Format

Send to

Choose Destination
PLoS One. 2017 Apr 7;12(4):e0175313. doi: 10.1371/journal.pone.0175313. eCollection 2017.

The effect of federal and state off-label marketing investigations on drug prescribing: The case of olanzapine.

Author information

1
Department of Medicine, Stanford University School of Medicine, Stanford, California, United States of America.
2
Program On Regulation, Therapeutics, And Law (PORTAL), Division of Pharmacoepidemiology and Pharmacoeconomics, Department of Medicine, Brigham and Women's Hospital and Harvard Medical School, Boston, Massachusetts, United States of America.
3
Center for Health Policy/Center for Primary Care and Outcomes Research Stanford Medical School & Stanford Law School, Stanford University, Stanford, California, United States of America.
4
Division of Pharmacoepidemiology and Pharmacoeconomics, Department of Medicine, Brigham and Women's Hospital and Harvard Medical School, Boston, Massachusetts, United States of America.

Abstract

In the past decade, the federal government has frequently investigated and prosecuted pharmaceutical manufacturers for illegal promotion of drugs for indications not approved by the Food and Drug Administration (FDA) ("off-label" uses). State governments can choose to coordinate with the federal investigation, or pursue their own independent state investigations. One of the largest-ever off-label prosecutions relates to the atypical antipsychotic drug olanzapine (Zyprexa). In a series of settlements between 2008 and 2010, Eli Lilly paid $1.4 billion to the federal government and over $290 million to state governments. We examined the effect of these settlements on off-label prescribing of this medication, taking advantage of geographical differences in states' involvement in the investigations and the timing of the settlements. However, we did not find a reduction in off-label prescribing; rather, there were no prescribing changes among states that joined the federal investigation, those that pursued independent state investigations, and states that pursued no investigations at all. Since the settlements of state investigations of off-label prescribing do not appear to significantly impact prescribing rates, policymakers should consider alternate ways of reducing the prevalence of non-evidence-based off-label use to complement their ongoing investigations.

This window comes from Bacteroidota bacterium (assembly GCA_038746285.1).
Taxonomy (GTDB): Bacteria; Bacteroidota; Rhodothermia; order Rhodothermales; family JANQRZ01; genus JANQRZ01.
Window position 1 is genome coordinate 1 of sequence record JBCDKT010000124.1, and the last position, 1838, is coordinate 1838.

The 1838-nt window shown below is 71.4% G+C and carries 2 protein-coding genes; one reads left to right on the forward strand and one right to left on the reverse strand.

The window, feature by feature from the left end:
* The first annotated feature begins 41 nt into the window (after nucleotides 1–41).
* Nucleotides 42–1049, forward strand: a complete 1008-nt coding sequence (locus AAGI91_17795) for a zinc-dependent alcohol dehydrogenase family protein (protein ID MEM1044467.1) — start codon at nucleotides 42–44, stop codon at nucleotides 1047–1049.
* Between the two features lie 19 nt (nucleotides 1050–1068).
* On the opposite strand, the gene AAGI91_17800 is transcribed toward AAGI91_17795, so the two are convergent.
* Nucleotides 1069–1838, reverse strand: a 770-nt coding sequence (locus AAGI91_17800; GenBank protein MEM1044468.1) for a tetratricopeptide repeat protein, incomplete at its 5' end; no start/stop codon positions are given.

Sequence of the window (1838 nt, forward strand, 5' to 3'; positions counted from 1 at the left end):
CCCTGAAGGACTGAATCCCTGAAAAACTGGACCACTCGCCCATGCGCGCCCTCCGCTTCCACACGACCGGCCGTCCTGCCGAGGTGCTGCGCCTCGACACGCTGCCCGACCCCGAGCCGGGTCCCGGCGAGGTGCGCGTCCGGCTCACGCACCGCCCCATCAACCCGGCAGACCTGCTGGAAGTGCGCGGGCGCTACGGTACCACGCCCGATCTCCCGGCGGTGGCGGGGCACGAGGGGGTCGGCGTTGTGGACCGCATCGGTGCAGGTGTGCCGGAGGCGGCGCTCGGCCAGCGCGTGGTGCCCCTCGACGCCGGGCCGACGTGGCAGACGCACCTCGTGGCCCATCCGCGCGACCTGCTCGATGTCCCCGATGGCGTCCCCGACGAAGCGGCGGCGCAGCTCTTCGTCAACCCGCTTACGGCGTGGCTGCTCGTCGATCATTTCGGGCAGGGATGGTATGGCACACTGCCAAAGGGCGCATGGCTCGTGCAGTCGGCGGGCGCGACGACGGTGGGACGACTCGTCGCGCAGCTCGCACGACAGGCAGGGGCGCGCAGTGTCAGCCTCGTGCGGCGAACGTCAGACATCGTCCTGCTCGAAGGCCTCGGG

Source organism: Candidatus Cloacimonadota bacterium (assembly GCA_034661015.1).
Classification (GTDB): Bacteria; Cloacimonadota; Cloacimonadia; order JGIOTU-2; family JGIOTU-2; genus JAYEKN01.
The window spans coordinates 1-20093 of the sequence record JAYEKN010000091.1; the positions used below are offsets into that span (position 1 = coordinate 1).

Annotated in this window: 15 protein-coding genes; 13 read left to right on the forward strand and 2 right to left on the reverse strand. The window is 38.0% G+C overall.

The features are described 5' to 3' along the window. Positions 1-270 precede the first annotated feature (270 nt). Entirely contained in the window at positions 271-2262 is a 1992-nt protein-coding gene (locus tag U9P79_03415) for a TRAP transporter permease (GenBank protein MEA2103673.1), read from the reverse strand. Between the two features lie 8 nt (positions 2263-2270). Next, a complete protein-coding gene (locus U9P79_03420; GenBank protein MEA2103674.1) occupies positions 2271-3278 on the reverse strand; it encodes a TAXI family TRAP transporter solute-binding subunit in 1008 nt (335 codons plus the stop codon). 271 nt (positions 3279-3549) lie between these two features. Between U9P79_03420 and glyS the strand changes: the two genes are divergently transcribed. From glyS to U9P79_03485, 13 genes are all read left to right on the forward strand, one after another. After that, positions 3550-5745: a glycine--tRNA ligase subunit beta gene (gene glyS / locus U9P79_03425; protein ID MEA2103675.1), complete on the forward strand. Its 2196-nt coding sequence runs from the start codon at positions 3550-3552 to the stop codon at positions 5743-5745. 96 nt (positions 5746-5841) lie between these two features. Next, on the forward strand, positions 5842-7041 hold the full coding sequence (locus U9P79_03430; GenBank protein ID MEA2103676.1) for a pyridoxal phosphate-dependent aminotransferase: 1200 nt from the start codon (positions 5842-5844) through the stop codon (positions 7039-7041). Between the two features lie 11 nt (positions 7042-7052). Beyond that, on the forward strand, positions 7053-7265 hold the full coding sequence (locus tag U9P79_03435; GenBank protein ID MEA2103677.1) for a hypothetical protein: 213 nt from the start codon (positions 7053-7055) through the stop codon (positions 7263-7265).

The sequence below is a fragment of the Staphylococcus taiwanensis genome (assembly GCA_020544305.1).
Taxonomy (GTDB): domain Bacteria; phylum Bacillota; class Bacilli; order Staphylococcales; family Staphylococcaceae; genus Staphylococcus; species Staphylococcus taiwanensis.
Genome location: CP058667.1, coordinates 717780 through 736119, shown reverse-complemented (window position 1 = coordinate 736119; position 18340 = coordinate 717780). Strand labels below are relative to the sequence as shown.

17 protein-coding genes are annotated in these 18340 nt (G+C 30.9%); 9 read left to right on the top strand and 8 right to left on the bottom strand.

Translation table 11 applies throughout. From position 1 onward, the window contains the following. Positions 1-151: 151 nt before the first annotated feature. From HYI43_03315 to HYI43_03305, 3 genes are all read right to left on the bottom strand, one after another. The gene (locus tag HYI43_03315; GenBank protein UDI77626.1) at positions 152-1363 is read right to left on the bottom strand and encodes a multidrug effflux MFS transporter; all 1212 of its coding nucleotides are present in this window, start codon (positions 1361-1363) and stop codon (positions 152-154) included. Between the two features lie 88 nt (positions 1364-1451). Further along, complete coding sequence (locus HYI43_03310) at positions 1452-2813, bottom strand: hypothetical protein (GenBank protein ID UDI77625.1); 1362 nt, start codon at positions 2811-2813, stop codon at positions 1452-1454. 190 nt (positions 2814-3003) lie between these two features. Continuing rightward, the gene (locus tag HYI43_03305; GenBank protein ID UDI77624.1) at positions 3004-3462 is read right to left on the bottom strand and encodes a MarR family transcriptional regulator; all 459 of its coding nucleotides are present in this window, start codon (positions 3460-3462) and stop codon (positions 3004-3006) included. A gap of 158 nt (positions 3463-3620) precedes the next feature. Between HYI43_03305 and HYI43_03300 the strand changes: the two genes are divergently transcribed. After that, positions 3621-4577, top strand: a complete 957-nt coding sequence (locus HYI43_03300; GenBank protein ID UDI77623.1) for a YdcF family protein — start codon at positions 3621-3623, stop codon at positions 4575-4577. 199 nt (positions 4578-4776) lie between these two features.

PMID:
28388667
PMCID:
PMC5384770
DOI:
10.1371/journal.pone.0175313
[Indexed for MEDLINE]
Free PMC Article

Supplemental Content

Full text links

Icon for Public Library of Science Icon for PubMed Central
Loading ...
Support Center